More natural history from the camel’s eyrie

Last month we brought you the living fossil in my study. This month, for your oblectation, I present the astonishing acrobatic abilities of Megachile centuncularis, which has evolved to make its nest in steel patio tables.

Well, probably it didn’t actually evolve to do exactly that – though the more thoughtful evolutionists realise that there’s no way of showing that virtually anything was adapted by evolution to its present environment, rather than some past one (see here). If indeed adaptive natural selection is even a viable theory at all in these neutralist times.

The creature in question is a leaf-cutting bee, one of seven in its genus in the UK and 1500 species worldwide, and apparently it usually nests in holes in wood. Incidentally, have you ever considered what a wonderfully providential fine-tuned invention the hole is for living creatures? What a sterile world it would be without holes – someone like Michael Denton ought to write a book on it, having done fire and water.

I was actually preparing our patio table for a family picnic on Saturday when I suddenly noticed a bee, apparently struggling to free itself from a spider’s web in which was also entangled a piece of leaf. Closer examination showed it to be carrying the leaf, almost as big as itself, and trying to manoeuvre it on the wing into a downward-facing drainage hole in the metal. This was not easy, and a couple of times it flew up to rest on the table-top. But eventually it got a grip, and proceeded to bee-handle the leafy tube inside along with itself.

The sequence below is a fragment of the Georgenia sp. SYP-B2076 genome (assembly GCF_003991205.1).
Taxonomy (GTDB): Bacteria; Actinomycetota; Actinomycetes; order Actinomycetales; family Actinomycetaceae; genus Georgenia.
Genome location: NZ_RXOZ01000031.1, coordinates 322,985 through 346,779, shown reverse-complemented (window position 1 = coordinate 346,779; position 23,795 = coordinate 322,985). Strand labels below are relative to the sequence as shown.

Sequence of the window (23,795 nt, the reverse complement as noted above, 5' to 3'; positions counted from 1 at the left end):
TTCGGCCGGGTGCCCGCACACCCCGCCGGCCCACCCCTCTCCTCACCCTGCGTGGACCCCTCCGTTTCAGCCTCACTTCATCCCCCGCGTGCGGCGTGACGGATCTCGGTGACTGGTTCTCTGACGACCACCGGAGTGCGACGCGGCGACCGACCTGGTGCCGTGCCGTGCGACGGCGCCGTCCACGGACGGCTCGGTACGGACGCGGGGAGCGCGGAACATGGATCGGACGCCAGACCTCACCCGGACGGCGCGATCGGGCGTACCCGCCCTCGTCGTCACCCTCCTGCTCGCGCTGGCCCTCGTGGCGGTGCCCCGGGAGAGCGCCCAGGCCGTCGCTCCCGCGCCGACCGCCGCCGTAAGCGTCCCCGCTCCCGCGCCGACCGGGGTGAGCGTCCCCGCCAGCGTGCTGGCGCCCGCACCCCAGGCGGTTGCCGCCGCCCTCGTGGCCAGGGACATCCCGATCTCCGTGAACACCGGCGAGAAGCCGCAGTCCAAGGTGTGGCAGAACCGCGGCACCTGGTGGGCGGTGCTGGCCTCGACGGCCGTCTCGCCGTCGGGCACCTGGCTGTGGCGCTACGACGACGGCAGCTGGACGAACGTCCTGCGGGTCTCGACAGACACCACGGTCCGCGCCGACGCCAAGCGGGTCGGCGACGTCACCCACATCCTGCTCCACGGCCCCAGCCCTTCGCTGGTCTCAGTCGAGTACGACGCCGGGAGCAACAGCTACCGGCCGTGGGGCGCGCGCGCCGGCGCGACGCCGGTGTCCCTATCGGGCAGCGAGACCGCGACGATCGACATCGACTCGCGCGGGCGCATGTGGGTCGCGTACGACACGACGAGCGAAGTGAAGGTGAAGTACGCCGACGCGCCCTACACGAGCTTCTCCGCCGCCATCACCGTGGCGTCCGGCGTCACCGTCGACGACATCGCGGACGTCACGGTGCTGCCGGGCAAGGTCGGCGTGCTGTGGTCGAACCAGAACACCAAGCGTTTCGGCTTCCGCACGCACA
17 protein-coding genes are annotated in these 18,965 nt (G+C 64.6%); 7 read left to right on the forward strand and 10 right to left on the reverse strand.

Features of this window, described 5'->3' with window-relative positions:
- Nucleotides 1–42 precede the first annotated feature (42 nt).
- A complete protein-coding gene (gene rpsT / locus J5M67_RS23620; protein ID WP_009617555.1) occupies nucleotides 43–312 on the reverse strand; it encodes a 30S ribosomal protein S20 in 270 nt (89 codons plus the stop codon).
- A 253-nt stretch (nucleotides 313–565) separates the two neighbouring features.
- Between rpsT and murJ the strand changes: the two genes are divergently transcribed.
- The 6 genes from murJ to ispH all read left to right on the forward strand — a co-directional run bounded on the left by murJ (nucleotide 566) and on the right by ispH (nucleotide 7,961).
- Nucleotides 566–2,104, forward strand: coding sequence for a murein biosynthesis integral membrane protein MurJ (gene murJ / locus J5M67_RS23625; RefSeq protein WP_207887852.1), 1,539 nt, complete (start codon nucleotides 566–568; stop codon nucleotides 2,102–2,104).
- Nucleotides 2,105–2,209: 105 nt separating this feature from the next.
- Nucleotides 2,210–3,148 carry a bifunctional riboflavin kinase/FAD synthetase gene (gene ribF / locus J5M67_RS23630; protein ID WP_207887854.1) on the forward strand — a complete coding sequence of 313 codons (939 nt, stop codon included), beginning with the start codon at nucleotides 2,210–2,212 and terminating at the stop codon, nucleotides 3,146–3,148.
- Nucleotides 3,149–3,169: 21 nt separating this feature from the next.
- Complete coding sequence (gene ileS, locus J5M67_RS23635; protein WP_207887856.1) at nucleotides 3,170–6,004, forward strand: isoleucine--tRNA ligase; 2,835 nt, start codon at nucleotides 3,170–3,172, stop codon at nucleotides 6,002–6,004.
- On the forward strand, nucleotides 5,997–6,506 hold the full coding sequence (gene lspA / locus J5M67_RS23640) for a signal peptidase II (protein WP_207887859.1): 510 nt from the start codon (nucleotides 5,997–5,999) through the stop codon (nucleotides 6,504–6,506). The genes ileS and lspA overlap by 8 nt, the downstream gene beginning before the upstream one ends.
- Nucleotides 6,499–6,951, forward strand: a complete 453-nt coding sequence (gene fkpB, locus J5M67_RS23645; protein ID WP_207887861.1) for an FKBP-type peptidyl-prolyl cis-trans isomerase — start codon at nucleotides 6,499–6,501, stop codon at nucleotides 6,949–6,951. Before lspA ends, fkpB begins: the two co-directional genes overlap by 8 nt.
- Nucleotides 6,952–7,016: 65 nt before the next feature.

I hastened to get my camera, in time to miss the bee’s disappearance. But each time I put the camera away I came back to find the insect carrying another piece of leaf and repeating the procedure. I eventually captured the accompanying series that shows up air-sea rescue helicopter pilots as mere tyros.

My trusty pocket insect book quickly showed the bee’s identity, and between the book and other websites, I discovered that:

The nests are generally constructed within large burrows in wood, cavities in old walls and also occasionally in soil. Megachile species construct nests from cut pieces of green leaf. Megachile centuncularis uses 6-14 circular leaf pieces per cell body with 6-7 discs forming the lid to each cell. Ash, birch, honeysuckle, horse-chestnut, lilac and rose leaves are utilised.